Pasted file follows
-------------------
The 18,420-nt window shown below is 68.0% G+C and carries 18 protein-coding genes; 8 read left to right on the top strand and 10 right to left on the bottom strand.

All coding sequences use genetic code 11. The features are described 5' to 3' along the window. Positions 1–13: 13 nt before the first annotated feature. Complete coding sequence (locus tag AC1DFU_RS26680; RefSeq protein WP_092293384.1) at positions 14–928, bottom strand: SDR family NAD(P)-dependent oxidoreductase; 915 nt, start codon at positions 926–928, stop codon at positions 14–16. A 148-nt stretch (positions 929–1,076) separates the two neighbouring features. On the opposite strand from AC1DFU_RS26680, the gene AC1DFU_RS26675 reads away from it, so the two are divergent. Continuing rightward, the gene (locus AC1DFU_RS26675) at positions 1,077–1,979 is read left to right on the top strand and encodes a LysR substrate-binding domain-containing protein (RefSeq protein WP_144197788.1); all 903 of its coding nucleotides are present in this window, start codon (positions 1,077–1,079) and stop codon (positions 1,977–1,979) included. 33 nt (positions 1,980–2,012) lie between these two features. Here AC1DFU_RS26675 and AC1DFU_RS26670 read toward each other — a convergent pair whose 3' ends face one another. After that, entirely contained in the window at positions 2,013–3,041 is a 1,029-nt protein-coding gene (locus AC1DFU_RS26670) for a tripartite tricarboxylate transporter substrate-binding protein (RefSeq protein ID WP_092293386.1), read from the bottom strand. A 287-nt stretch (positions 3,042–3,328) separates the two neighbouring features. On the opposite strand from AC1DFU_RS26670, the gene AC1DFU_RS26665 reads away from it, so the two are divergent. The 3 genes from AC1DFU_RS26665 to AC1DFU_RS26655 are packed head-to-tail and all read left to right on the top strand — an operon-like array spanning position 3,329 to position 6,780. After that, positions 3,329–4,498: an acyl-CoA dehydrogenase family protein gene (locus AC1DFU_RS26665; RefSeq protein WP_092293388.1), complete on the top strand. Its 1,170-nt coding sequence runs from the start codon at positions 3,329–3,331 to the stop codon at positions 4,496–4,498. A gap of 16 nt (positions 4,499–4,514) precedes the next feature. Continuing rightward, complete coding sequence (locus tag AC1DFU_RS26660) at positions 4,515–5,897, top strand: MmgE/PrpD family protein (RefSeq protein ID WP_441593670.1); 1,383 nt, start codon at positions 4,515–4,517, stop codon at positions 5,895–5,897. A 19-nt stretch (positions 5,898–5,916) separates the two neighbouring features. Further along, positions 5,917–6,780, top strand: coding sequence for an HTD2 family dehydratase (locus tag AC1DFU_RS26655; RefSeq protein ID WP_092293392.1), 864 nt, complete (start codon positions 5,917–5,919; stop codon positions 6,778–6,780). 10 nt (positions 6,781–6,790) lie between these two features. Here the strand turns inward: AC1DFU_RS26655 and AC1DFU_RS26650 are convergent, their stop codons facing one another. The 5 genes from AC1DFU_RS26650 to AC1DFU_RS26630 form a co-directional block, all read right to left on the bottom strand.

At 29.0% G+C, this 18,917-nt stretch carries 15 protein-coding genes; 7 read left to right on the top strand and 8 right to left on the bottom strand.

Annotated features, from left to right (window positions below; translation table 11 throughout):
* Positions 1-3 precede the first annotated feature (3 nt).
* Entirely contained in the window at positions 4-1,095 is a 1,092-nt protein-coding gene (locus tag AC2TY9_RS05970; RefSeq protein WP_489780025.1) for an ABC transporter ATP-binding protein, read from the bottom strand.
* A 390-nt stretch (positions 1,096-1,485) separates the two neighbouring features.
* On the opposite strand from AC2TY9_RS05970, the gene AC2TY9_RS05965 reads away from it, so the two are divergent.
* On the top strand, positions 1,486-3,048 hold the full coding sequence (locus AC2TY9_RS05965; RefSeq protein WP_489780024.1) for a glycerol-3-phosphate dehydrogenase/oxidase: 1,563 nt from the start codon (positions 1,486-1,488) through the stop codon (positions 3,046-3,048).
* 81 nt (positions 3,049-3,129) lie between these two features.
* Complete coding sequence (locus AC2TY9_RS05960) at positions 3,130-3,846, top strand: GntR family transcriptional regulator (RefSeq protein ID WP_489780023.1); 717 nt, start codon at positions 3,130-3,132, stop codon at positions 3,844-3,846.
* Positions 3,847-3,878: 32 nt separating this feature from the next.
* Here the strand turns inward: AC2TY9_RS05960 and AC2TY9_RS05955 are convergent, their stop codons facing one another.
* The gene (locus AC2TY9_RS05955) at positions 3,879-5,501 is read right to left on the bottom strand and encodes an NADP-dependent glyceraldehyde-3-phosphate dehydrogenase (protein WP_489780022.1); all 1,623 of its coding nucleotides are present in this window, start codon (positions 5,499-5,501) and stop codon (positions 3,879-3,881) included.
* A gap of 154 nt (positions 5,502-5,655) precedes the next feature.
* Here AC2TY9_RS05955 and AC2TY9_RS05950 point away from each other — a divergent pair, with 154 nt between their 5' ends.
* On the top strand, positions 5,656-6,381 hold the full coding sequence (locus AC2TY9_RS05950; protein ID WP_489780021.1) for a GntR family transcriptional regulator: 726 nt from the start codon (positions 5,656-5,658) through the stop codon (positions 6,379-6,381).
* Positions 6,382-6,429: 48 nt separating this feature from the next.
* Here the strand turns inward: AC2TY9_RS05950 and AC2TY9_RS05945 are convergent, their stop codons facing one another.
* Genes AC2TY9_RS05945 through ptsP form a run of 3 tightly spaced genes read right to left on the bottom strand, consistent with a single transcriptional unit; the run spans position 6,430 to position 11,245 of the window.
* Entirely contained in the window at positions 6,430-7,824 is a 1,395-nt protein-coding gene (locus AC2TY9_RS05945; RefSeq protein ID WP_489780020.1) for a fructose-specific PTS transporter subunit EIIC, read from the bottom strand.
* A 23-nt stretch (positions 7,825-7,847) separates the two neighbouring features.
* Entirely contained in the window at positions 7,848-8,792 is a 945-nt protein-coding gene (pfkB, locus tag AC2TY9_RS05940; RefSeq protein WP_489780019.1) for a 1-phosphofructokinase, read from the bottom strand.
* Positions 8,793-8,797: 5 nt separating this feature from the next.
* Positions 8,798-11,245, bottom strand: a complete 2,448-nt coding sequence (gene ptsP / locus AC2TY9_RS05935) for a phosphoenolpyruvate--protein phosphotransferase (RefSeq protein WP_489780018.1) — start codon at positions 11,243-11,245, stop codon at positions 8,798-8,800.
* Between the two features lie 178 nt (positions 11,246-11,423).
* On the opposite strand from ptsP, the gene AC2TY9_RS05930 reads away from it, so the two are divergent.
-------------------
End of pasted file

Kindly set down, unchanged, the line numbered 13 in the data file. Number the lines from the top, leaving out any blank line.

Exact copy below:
* Here the strand turns inward: AC2TY9_RS05960 and AC2TY9_RS05955 are convergent, their stop codons facing one another.